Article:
I've asked around a bit, pressed some of my sources, and it seems those 'Gladiatori' are definitely bad news. There are men who'd stab their own mothers in the back for a small fee who lose all powers of speech if you mention that name. Just knowing about them seems enough to put the shits up people. No one, and I mean no one, is brave enough to mess with them. Except us. What in the name of all that's holy have I gotten us into?
A Brief History of Heretical Beliefs
subsequently Purged by the Holy Canons of the Sword
Authored by Clergyman Sount; Transcribed, Acolyte Nista
NOT FOR DISTRIBUTION TO OUTSIDE LIBRARIES
POSSESSION BY UNINITIATED IS STRICTLY PROHIBITED AND PUNISHABLE BY DEATH
[[THE FINITE THEORY]]
Written in 764 AG by an anonymous Acolyte, perhaps even a Clergyman, the Finite Theory came into the world as a number of printed pamphlets distributed around the Grey Tower monastery. It spread like wildfire to the neighbouring towers until local elders took action and handed the matter over to the Order of Canons.
The theory states that if the World of Ahkranox is a product of the Sword of Ahkranox, then nothing in the World can be capable of harming the Sword, due to a concept the author called 'balance of energy.'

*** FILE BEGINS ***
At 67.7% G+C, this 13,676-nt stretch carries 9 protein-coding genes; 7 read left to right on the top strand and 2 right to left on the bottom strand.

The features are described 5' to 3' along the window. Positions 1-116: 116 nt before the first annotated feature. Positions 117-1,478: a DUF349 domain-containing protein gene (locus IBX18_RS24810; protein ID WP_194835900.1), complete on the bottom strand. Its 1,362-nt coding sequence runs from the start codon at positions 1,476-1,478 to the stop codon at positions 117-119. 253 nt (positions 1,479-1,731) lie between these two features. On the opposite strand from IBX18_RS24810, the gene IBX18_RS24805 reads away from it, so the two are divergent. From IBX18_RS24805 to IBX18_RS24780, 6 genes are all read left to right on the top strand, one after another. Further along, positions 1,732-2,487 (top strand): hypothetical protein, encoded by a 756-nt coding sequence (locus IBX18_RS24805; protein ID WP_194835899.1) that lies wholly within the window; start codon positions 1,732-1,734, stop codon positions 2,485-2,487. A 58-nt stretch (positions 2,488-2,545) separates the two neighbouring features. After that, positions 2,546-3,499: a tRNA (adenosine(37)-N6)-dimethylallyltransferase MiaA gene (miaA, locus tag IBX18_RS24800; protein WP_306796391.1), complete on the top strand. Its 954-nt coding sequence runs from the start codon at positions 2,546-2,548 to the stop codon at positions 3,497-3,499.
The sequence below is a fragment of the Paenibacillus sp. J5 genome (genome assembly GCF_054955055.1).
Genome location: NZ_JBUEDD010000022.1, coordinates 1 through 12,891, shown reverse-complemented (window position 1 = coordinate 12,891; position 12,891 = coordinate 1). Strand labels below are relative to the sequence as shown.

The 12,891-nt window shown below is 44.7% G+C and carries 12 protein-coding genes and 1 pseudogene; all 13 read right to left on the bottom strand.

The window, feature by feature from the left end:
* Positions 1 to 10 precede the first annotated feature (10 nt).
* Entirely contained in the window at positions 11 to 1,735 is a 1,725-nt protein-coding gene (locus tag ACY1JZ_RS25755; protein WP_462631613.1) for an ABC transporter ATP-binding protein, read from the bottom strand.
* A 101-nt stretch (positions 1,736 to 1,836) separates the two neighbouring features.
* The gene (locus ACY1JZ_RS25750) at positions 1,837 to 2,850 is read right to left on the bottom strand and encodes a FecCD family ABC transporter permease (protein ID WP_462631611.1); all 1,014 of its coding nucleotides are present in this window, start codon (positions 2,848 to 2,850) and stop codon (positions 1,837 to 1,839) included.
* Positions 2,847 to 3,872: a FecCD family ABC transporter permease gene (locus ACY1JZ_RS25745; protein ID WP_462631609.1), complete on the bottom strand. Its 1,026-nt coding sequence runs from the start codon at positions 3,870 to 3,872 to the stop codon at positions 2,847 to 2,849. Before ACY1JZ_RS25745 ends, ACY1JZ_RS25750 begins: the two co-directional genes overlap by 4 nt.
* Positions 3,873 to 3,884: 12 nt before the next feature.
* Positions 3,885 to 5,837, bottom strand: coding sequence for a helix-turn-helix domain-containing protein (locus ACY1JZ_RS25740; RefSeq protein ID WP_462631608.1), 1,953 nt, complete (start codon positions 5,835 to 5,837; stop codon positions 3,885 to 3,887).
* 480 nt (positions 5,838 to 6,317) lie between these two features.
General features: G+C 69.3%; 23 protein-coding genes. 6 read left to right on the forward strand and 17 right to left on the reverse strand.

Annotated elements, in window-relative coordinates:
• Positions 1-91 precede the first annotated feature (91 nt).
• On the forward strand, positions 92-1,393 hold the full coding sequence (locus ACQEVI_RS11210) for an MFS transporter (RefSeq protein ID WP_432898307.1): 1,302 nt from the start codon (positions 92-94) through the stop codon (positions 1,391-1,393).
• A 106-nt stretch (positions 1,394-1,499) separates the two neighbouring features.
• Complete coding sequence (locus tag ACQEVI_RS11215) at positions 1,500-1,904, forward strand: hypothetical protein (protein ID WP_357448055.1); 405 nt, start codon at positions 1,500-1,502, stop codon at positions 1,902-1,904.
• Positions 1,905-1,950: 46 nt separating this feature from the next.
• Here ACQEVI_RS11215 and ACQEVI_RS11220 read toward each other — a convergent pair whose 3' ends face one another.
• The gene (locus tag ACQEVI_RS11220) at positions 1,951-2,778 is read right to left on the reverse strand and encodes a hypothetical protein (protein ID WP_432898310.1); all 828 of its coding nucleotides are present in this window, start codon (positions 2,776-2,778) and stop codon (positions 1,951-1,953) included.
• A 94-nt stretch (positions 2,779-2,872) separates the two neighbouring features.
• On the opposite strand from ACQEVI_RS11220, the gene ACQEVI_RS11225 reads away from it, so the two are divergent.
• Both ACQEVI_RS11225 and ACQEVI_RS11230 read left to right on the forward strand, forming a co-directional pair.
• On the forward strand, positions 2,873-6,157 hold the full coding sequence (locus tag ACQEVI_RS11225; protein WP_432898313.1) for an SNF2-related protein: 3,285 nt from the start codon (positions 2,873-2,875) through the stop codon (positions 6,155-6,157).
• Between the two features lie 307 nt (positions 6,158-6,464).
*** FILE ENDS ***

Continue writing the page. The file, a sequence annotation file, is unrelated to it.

In a small corner, in a small house, in a small village, in a small valley, in a small kingdom, there lived a Man.
He was not large, so the accommodations did not bother him. His needs were few. Every night, the family who lived in the house would leave him a bowl of milk and something good to eat. He liked the family, for the father was a cobbler who worked hard to provide for his gentle wife and loving children. They treated the Man well, and in return, he kept them safe. He did this because he was the Damfa of that house, standing guard against all the terrors that lurk in the night.
When the Breath Stealer came whispering through the windows, the Man snuck around and threw cloths over the children's faces, so the Breath Stealer could not sneak into their sleeping mouths. It slunk away, defeated.
When the Vampire came flying bat-like down the chimney, with a thirst for pure and innocent blood, the Man lit a fire in the hearth and stirred the logs into a roaring flame. The Vampire shrieked and cursed and fled, singed and hungry.
It was a lovely morning. Afternoon dew sparkled on the heads of flowers and bent every blade of grass with its weight. Bolyar took in the heady scent of it and watched the sun set over the castle battlements, its golden light falling gently on the severed heads decorating each crenellation.
"Beautiful," he whispered, satisfied.
The only blemish on this perfect scene was the siege camp sitting just outside catapult range. Hundreds of campfires belching black smoke into the sky. It rather spoilt the view, all things considered. It was going to have to go.
They won’t listen, I could scream until I was blue in the face, but greed blinds them to the danger. Even my wife thinks I’m paranoid, that I’m holding onto the often told ghost stories from my father, a man who was there when they originally closed the mines.